You mention how bad Deliah is treated. Perhaps you will understand her treatment when you learn that she is the mother of Micah and that the idol of silver he builds is constructed from the silver she received as her reward for betraying her husband, Sampson!

    Deliah is treated so poorly not only for betraying a husband, not only for betraying a Judge of Israel to pagans, but also for compounding her sin by using her reward to pollute the religious practices of an entire tribe of Israel!

    As to Yepthah, are you aware that his daughter, who Midrash tells us is named Seila, may not have been ‘sacrificed’ in the way an animal was sacrificed, but ‘dedicated to HaShem’ in the same way that Channah dedicated her son, Shmuel, (Samuel, in English) to HaShem.

    Midrash tells us that the purpose of her 2 month trip to the mountains “to mourn my virginity” was to pick a place for her father to build a building in which she would stay the rest of her life, serving HaShem. Being dedicated to the service of HaShem, she would not be permitted to have sexual relationships, even with a husband. Otherwise, she would have gone to mourn her life, not virginity. Being a superior spiritual being, she accepts the call to the service of HaShem, even though she is not bound by her father’s void oath.

    For the basis of this, see HaShem’s command to the entire assembly coming out of Egypt to abstain from sex for days prior to the giving of the Torah on Mt. Sinai and Mariam’s protest to Aaron against Moses abstaining from having sex with Tzpora, his wife, which is why HaShem struck her with t’zariah, often called leprosy in English. Aaron and Mariam could have sexual relationships with their spouses, because HaShem would warn them prior to communicating with them, so they could purify themselves, but Moses was subject to being contacted by HaShem at all times, without notice, which is why he had to always be pure.

    This story is a warning about being pious without Torah learning, and being overly prideful. Yepthah was pious, but did not study Torah. Had he done so, he would have known that such an oath is not valid in Jewish law.

    The Midrash tells us that Yepthah, also, was too full of pride. He was the leader of the entire Israelite nation. He could have gone to the Sandhedrin and have the vow annulled, but he thought they should come to him, as he was higher in society. He could have gone to the high priest, Phineas, and have the vow annulled, but, again, being higher in social order, he thought Phineas should come to him. So, he didn’t.

    The Midrash also tells us that Phineas was too full of pride. When he heard of the horrible vow, he should have gone to Yepthah and told him that it was invalid, but being the high priest, a prophet, and a great Torah scholar, he thought he was above such journey to an ignorant civil leader.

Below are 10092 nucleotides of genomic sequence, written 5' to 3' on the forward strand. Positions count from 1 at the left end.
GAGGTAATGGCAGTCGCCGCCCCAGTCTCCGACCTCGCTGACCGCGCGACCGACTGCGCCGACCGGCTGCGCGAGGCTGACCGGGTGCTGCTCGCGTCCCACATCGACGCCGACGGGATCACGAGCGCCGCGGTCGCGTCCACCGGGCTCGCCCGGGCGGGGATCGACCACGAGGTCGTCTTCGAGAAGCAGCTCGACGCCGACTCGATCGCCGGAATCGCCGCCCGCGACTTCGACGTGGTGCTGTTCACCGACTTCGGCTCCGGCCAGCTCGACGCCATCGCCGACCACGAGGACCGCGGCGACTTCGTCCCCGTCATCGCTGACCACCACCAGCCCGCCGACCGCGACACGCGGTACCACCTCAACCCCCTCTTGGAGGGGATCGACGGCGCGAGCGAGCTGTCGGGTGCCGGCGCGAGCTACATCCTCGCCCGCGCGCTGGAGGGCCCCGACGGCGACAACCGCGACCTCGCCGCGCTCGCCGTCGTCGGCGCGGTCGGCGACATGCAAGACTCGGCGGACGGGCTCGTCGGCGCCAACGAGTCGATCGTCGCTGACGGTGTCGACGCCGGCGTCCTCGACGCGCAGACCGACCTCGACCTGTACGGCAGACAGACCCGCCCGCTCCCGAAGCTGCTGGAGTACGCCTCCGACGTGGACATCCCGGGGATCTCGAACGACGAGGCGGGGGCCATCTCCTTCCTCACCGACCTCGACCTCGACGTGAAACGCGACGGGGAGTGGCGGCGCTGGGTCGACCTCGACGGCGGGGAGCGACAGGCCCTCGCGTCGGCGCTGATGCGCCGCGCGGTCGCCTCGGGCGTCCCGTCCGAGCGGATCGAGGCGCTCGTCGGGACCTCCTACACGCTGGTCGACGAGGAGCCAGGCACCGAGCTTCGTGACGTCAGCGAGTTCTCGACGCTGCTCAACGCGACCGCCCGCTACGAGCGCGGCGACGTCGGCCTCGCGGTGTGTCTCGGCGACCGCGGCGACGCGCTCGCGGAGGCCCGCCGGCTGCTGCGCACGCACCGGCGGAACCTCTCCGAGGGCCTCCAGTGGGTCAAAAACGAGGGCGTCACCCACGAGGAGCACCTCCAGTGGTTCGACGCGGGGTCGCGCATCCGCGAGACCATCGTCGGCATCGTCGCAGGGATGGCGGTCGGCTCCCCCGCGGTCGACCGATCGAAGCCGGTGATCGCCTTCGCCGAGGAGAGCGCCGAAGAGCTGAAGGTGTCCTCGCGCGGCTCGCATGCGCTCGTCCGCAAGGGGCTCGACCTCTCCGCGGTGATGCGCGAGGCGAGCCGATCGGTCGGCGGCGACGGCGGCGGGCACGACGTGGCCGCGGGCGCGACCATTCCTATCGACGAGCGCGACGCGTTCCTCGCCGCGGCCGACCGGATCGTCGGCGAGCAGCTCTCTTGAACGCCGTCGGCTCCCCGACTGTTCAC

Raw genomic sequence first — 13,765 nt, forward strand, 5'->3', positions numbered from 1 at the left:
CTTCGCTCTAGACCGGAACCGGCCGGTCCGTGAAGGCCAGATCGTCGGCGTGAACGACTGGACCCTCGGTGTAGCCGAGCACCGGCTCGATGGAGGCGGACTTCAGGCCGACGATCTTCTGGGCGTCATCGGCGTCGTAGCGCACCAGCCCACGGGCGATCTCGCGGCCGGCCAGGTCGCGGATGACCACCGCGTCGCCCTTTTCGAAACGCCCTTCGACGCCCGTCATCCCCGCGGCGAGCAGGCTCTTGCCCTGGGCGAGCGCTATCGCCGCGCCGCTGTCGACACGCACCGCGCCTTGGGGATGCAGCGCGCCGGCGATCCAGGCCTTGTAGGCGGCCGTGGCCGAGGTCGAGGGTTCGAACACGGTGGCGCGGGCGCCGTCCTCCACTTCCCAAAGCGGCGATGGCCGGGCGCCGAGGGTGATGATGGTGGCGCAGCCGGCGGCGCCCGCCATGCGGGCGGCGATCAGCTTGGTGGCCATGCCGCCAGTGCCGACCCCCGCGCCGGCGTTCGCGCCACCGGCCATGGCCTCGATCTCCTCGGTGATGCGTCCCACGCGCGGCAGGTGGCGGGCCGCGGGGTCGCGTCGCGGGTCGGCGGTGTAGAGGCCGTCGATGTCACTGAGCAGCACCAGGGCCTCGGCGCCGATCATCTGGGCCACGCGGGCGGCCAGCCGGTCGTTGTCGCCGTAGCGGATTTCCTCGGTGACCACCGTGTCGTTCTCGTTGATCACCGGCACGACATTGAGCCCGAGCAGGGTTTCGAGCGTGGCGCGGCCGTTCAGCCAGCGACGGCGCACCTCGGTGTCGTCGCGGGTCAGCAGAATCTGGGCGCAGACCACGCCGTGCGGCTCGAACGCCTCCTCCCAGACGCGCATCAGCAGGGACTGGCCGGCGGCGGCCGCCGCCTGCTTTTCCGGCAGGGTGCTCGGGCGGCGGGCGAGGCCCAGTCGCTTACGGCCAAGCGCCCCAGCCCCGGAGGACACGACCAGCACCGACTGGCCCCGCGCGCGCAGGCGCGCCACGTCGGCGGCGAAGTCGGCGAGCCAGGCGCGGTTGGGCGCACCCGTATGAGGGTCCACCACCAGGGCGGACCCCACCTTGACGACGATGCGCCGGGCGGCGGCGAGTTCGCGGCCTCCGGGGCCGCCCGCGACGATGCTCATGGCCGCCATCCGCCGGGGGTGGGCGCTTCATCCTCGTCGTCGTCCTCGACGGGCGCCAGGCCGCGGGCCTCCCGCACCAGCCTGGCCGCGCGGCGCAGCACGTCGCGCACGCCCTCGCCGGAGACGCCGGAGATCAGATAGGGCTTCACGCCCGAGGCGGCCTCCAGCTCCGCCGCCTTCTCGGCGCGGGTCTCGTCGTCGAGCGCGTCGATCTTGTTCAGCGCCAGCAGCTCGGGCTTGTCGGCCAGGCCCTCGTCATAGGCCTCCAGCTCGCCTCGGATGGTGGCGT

So, both men were punished, according to the Midrash. Phineas immediately lost his power of prophecy for 42 years. Yepthah developed a form of real leprosy that caused each of his limbs to rot and fall off and be buried in different locations.

    Seila, on the other hand, according to the text, had her friends “mourn” for her on 4 days, each year. The Midrash tells us that the Hebrew word in the text is the same used in the story of Deborah, but that there it is translated as “recount.” So, mourn is a mistranslation. They went to the mountains each year and recounted to Seila what was happening outside of the confines of her holy habitation.

    There is so much more that you will have to wait to read, once I finish my book.

    In the meantime, if this has peaked you interest in Midrash, I invite you to read my blog “Midrash Maven,” at worldpress.com.

  2. I happen to agree with your interpretation on the historical case for patriarchy in these books of the Hebrew Bible. I also agree that there are clues there to women’s power and that both stories are worth telling. The hard thing about feminist midrash, I think, is that it has to face the awful realities of the stories truly from the woman’s perspective and that is painful. I am not sure if Jepthah’s daughter was sent to a hideaway — I never even thought of that. I do know that Isaac was saved by God and she was not. The story from her perspective needs to be told even though, finally, it ends in an ending. One possible midrash is an expansion on her wisdom and her passivity — why would she willingly return for her death? Is the price of obedience, for women, death? It’s a terrible but honest reality. perhaps she is an terrible warning of the price of obedience — both to the periodically blood hungry God and to her father. So if I wrote a midrash it would include their interior struggles about this sacrifice, her anger, her beauty, youth, intelligence, strength, and ultimately, her silence.

  3. Oh, I’m really loving the juxtaposition of Isaac being saved and Jepthah’s daughter being sacrificed. Umm, yeah.

  4. I found my way here because I am working now on a series of poems about several Biblical women — and the poem I’m working on right now is a tryptich which looks at Devorah, at Yael, and at the unnamed daughter of Jephthah. I’d love to see the poems you wrote on these themes.

  5. Velveteen Rabbi! I love your blog! I only had a draft of one poem out of this, but would be happy to share it. I’ll forward it via email. I’m completely fascinated by Deborah and Yael, the way the language and literary structure is so much older in that song than in the text around it, the great “I arose a Mother in Israel” – what a line! I’d love to see what you’re working on, too.